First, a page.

Pierson has actually been using the Ruff Rider Roadie for some time. He actually has several dog car harness brands to choose from, but I’ve been using the Roadie almost exclusively since that report from the Center for Pet Safety came out in October 2013. Besides safety, there are a lot of other reasons why I love this brand. So let me share them with you, along with some opposing features.
The Center for Pet Safety did an independent crash test study of various dog seat belt brands in October 2013, and I’m happy to say that the Roadie did very well. They determined the ClickIt Utility to be the safest and the Roadie and the AllSafe followed 2nd. This information makes me feel better about my boy Pierson’s safety.
One thing about the safest ClickIt Utility brand is that it is also the most restrictive. You dog can’t stand up in it and will have a difficult time moving from the sitting to the laying down position. This restriction is a good thing in safety, but let’s face it, many dogs do not like to be that restricted. One great thing about the Ruff Rider Roadie is that it can allow your dog a little more freedom to move. Its tether has two setting, one that makes the tether very short and one that makes it a little longer. With the longer option, your dog can sit, stand, and lay down with ease. Pierson is good about staying in one place in the car, so I generally use the shorter tether option.
MADE IN USA
Nope, the ClickIt Utility is not made in the USA. Neither is the AllSafe. But the Ruff Rider Roadie dog seat belt is made right here in the United States. And it has been around and continuously improving for 15 years.
FITS ALL SIZES
Pierson is a medium sized dog, so he doesn’t have a problem in sizing. But you should know the ClickIt and the AllSafe are not made to fit very small dogs. The Roadie, on the other hand, does fit little pets.
The Roadie pet car harness is very well made. The material is a very strong webbing, yet not bulky. The size adjusting buckle is plastic, but this buckle is not part of what keeps the harness on your dog. If it breaks, your dog will still be in his harness.
The Roadie does not have a padded chest piece like the ClickIt or AllSafe. But the cross piece is designed to lie low on your dog’s chest so that it doesn’t choke him. Pierson likes it because it’s comfortable without being bulky.
Because the Ruff Rider Roadie pet seat belt isn’t put on with clasps, it can be a bit difficult to put on. Luckily, my Pierson is very cooperative. He’s been wearing dog car harnesses since the day I got him, so he allows me to slip the Roadie on and put each of his legs in the leg holes. If you have a dog that doesn’t hold still well or is likely to resist, then you may have a challenge in putting this one on.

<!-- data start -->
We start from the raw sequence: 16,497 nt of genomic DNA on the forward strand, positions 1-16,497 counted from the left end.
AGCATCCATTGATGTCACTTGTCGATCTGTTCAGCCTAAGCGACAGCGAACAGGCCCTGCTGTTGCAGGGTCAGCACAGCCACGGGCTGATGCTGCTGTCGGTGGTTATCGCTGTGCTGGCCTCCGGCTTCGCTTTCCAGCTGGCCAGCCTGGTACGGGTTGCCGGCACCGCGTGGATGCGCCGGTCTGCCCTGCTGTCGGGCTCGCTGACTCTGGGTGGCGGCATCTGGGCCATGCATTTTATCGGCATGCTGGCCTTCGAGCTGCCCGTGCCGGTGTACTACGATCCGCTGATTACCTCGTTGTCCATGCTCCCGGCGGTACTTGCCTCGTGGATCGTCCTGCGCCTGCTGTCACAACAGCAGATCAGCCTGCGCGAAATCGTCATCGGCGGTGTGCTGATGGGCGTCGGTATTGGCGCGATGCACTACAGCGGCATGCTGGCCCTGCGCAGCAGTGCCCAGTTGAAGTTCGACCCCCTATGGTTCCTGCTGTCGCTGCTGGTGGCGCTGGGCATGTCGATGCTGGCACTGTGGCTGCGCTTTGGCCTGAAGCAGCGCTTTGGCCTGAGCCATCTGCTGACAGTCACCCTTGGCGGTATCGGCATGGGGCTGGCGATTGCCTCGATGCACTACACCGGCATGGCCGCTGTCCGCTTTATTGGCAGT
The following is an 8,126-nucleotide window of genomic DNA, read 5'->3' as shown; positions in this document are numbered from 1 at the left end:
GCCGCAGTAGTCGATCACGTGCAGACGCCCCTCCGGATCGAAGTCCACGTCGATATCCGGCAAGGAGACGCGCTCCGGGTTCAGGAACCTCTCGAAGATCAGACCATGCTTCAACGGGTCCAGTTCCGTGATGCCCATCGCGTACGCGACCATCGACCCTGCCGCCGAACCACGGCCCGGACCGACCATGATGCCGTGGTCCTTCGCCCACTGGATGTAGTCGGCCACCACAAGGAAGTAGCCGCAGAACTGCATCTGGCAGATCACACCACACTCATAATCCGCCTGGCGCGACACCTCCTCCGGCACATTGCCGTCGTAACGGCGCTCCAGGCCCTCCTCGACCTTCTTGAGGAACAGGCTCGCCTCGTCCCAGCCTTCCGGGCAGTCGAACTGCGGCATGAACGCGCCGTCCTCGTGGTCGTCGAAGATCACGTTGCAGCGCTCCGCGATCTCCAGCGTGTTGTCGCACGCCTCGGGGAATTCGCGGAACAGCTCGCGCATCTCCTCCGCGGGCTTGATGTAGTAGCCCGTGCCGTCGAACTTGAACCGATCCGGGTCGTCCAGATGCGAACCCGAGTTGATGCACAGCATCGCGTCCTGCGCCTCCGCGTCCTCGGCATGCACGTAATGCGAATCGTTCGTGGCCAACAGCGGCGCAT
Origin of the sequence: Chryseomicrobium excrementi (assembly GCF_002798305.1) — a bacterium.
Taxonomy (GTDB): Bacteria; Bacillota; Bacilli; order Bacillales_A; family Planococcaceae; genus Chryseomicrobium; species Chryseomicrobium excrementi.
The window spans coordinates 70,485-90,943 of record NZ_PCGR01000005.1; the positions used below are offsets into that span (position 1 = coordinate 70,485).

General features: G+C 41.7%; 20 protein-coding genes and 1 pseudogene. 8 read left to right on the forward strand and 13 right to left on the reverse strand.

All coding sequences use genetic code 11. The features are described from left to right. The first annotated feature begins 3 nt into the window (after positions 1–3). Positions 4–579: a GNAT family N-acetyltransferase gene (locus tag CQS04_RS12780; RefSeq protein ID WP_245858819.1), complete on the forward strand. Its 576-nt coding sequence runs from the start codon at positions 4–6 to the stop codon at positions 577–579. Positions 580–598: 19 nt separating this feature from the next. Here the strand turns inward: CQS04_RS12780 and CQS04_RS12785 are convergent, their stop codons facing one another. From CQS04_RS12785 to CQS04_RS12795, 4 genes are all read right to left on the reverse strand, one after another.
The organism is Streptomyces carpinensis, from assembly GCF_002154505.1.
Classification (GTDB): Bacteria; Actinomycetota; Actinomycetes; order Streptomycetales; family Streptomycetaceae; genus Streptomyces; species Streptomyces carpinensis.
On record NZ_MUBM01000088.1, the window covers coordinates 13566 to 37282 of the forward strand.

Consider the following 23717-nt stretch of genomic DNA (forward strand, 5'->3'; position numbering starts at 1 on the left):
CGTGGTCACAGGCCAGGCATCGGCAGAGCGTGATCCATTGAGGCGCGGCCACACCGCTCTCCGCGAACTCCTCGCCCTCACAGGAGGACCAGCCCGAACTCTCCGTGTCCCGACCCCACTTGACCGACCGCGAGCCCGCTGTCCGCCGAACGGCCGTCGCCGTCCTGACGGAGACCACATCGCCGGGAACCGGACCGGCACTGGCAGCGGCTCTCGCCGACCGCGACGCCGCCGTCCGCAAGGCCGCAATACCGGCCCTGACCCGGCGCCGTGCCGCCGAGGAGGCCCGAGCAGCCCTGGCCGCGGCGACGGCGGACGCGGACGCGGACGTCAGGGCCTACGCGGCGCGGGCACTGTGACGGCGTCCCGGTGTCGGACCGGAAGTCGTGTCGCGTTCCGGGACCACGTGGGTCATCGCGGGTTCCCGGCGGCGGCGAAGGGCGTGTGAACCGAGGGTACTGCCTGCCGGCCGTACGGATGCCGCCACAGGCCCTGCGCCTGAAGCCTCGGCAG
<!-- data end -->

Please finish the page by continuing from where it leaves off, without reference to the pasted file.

Because the Roadie doesn’t have clasps and because it has to be adjusted loose enough to put on your dog, it fits a little loose. This is actually a good thing. You don’t want a harness that is too tight. If you have a dog that keeps trying to get out of his dog seat belt, a tighter fit is not going to stop him from trying. The tighter it is, the more likely he is to hurt himself when he tries to get out of it. With training, a dog is more likely to get used to a loosely comfortable harness than a tight fitting one.
The Ruff Rider Roadie has seven different sizes. This makes it a bit difficult in determining which size to get your dog. At the same time, because it has so many different sizes, it is likely to fit many more dog breeds than other brands.
When shopping for the right pet car harness for you and your dog, look at safety, but also be aware of the possible cons. The Ruff Rider Roadie is almost perfect because it has such a high safety rating yet only a few cons. It is also very competitively priced. I love the Roadie. And although Pierson is not thrilled with the process of me putting it on him, he is very comfortable in it once it is on.
Just before we made our big move from Kansas to Iowa this spring, we received and got to try out this new product called the car Pet Dek. And let me just say, it’s pretty awesome. 🙂
I’ve used the Kurgo Backseat Bridge for years. While I still love the bridge, the Pet Dek has some great benefits that the bridge doesn’t. For one, it is much more sturdy. Maya is 70 pounds and Pierson is 50. The Backseat Bridge isn’t guaranteed to hold that much weight (although it has). But the Pet Dek is.
The second benefit of the Pet Dek over the bridge is that the Pet Dek is completely flat. Because of the way the back seat of the car curves, the bridge leaves a raised lip over the seat edge. This raised edge may not be comfortable for Maya and Pierson when they want to stretch out during those long road trips. Since the Pet Dek is flat, Maya and Pierson are free to stretch out with no discomfort problems. And they did just that on our trip from Kansas to Iowa.
The third advantage of the Pet Dek is with how easy it is to install and uninstall in the car. It is heavier than the bridge (12 pounds), but it is super easy to unfold and rest on the seats. The Backseat Bridge require the attachment of four straps around the front seats of the car.
While the Pet Dek has some great advantages over the Kurgo Backseat Bridge, there are a few disadvantages: